Things are definitely different around here compared to last time, but I’m excited.  This year I’m going to be stretched a lot, but I know God has good things in store!

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1 year.  Those 365 can hold a lot.  Births, deaths, graduations, marriages, round the world adventures….

Early on October 12, 2011 my World Race squad departed our hostel in La Paz, headed to the airport, and boarded a flight that would carry us away from Bolivia and on to another continent and another ministry.

This year, on October 12, 2012 I will be touching down in Bolivia.  A year to the day since I left.

When I first discovered the dates were the same I was floored.  I’m not one to typically search for meaning in numbers or anything but this is a crazy coincidence!  And how cool is it?!

When I left Bolivia last year I desperately wanted to go back but I doubted when or if I would ever get the chance to, now I’m moving there! 366 days later(because 2012 is a leap year) I’ll begin a life in Bolivia that could last for who knows how long.

God is so cool sometimes 🙂


Continuing on….  I leave tomorrow. Yes, TOMORROW!

These last few days have been nuts!  So many things to buy, photoshoots to do, loose ends to tie up and of course, bags to pack!

Yesterday, as I was packing I probably weighed my bags 10 times.  Right now I’m at the limit and I still have more to put inside… this is the point where packing really stinks.  So today will be devoted to inventorying and deciding what I don’t absolutely need and can leave  behind.

Next time I talk to you guys it will be from the other side, from Bolivia! And I have a couple prayer requests for the process, so if you have time and would be willing to pray for me I would greatly appreciate it!

1.  That all five of my flights would go smoothly, that my bags wouldn’t be overweight and that there wold be no lost luggage!

2.  That my transition into Bolivia goes smoothly and that when I go to immigration within the first few days that they would find favor in me and the whole visa extension process would be sped up!

Thank you everyone for all your support in every way.  I appreciate it so much!  And I can’t wait to share with you all the great work that’s happening in Bolivia!

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October Newsletter!

I leave in 3 days, and my to-do list is still a mile long, yikes!  At least I can check Post Newsletter off the list!  Yay!

And just a disclaimer, one story in the newsletter is the same as my September newsletter, BUT this is because I didn’t actually get a chance to send that newsletter out to any supporters.  That’s the only overlap though, I promise!

Check the link below to find my PDF! (Don’t click on the picture, it’s only a screen shot and won’t take you to the newsletter 😉 )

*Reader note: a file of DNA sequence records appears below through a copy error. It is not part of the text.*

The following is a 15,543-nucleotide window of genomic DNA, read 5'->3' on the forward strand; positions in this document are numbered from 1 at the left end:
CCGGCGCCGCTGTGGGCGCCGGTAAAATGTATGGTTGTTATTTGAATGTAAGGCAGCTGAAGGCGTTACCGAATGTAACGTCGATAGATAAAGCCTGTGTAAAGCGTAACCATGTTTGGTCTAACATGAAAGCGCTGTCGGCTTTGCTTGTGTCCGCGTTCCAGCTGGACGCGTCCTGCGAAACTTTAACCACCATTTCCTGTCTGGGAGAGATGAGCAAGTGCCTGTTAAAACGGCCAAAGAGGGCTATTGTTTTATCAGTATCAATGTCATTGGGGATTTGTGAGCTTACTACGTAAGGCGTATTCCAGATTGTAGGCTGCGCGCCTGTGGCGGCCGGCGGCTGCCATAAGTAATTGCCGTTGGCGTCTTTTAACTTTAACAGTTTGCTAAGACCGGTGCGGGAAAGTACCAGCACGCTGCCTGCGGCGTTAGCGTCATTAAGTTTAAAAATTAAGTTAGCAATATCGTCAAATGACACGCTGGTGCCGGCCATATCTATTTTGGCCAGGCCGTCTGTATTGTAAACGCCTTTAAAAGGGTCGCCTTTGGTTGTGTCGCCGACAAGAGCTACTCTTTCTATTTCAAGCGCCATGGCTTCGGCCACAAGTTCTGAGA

October Newsletter

Oct. Newsletter


P.S. You may notice this months newsletter looks a little different than last months.  My mother generously offered to buy me Pages (the Mac equivalent of Microsoft Publisher) so now I’ll be able to make newsletters each month I’m in Bolivia.  Thanks mom!

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My Big ‘Ole Bolivia Q&A

I officially leave in a week, which means I’m going to get crackin’ on my packing list AND that I felt it was high time to answer all the questions I’ve been asked over and over again, so here you go, I hope this answers yours!

1.  When are you leaving and how long will you be gone?

I leave Seattle at 7:20am on October 11, and after 5 flights I should arrive at Hospitals of Hope some time in the afternoon of the 12.  This will be my first international flight alone in quite awhile so it will be interesting.  And then I’ll officially be returning to the US on August 7, 2013, just under 10 months later.

2.  What’s the name of the city you’ll be living in again?  Chochbonga?

I’ll be living just outside of Cochbamba, Bolivia in the village of Vinto (pronounced Bean-toh).  It’s about a 40 minute Trufi ride (the public transportation) from the city center.


Look out at Cochabamba from the Christo statue at the south end of the valley. If you find the highest point in the mountains and follow it down and to the left to a yellow patch, that’s the area where the hospital is!

3. Where will you be living?

While I’m with Hospitals of Hope I will be living in the hospitals guesthouse, located about 100 feet behind the hospital.  The building used to be an orphanage, so it’s huge, and with the Andes Mountains dramatically rising up behind it, the view isn’t to bad either.

4.  Will you have internet?

Yes, however, like most things in Bolivia it’s unreliable.  When I was in Bolivia last fall our internet at the guesthouse/hospital would work about half the time.  So if we set up a Skype date I’m just warning you, there could be a chance we’ll have to reschedule.  If the wireless goes out enough I will also have the ability to go to a cafe in the city to use their wireless, or to an internet cafe down the street from the hospital, so being offline should never be a huge issue.

5.  What’s the weather like there?